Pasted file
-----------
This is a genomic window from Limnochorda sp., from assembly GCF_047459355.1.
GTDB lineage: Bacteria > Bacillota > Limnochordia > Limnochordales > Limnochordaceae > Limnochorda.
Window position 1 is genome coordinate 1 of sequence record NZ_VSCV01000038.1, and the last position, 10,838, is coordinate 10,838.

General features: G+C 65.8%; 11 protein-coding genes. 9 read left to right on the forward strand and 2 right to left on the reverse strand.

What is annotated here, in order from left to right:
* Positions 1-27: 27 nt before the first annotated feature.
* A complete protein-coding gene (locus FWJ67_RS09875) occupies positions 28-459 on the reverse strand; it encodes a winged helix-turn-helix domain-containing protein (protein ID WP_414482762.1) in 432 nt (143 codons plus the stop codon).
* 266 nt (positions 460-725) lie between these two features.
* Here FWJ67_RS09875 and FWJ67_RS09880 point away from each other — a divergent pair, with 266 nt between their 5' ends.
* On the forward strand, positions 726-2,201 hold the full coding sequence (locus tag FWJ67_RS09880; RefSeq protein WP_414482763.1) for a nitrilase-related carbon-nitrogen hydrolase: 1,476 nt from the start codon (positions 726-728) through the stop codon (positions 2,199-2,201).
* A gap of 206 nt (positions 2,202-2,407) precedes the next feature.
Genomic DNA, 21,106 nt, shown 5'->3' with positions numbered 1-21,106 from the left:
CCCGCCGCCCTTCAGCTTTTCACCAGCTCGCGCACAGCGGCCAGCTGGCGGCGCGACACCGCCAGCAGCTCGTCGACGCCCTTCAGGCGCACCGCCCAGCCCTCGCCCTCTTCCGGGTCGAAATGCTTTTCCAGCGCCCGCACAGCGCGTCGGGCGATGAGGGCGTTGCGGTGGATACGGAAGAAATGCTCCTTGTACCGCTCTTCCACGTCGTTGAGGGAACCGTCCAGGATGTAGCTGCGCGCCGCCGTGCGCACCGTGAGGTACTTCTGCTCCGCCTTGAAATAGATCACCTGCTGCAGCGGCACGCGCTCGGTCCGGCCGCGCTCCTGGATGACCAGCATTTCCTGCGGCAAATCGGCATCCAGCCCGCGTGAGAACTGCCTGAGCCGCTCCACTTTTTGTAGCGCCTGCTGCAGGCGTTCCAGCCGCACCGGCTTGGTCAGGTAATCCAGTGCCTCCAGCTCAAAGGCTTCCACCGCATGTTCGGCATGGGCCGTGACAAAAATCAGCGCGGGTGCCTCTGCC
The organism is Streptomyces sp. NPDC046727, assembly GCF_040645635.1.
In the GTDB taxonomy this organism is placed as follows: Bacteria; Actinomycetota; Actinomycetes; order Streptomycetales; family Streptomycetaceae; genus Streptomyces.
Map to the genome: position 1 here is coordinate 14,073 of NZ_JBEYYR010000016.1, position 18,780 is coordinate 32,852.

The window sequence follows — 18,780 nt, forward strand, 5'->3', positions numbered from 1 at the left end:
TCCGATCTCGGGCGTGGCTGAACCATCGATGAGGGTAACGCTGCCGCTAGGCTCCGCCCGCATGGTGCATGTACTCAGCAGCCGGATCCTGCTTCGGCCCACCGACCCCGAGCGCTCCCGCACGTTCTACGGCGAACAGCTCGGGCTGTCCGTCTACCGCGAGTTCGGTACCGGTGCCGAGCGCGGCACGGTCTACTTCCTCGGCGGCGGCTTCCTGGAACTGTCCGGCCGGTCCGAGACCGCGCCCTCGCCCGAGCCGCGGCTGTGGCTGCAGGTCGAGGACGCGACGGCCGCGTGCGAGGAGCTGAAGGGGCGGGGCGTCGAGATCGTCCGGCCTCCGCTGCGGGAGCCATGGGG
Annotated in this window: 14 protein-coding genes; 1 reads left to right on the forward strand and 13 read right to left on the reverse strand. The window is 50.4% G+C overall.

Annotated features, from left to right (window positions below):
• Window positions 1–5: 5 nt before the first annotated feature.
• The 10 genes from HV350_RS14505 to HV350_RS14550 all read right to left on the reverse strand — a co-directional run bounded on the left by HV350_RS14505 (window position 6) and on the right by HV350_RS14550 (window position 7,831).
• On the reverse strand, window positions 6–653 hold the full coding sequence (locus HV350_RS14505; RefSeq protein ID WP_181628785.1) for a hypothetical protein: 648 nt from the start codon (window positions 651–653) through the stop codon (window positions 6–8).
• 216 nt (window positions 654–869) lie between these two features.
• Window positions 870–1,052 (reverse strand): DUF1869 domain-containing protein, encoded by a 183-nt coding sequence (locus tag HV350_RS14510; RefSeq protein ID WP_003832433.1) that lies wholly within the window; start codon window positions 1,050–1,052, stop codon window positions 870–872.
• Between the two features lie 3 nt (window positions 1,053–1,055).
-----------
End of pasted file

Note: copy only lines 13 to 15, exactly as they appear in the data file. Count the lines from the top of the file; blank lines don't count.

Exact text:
CCCGCCGCCCTTCAGCTTTTCACCAGCTCGCGCACAGCGGCCAGCTGGCGGCGCGACACCGCCAGCAGCTCGTCGACGCCCTTCAGGCGCACCGCCCAGCCCTCGCCCTCTTCCGGGTCGAAATGCTTTTCCAGCGCCCGCACAGCGCGTCGGGCGATGAGGGCGTTGCGGTGGATACGGAAGAAATGCTCCTTGTACCGCTCTTCCACGTCGTTGAGGGAACCGTCCAGGATGTAGCTGCGCGCCGCCGTGCGCACCGTGAGGTACTTCTGCTCCGCCTTGAAATAGATCACCTGCTGCAGCGGCACGCGCTCGGTCCGGCCGCGCTCCTGGATGACCAGCATTTCCTGCGGCAAATCGGCATCCAGCCCGCGTGAGAACTGCCTGAGCCGCTCCACTTTTTGTAGCGCCTGCTGCAGGCGTTCCAGCCGCACCGGCTTGGTCAGGTAATCCAGTGCCTCCAGCTCAAAGGCTTCCACCGCATGTTCGGCATGGGCCGTGACAAAAATCAGCGCGGGTGCCTCTGCC
The organism is Streptomyces sp. NPDC046727, assembly GCF_040645635.1.
In the GTDB taxonomy this organism is placed as follows: Bacteria; Actinomycetota; Actinomycetes; order Streptomycetales; family Streptomycetaceae; genus Streptomyces.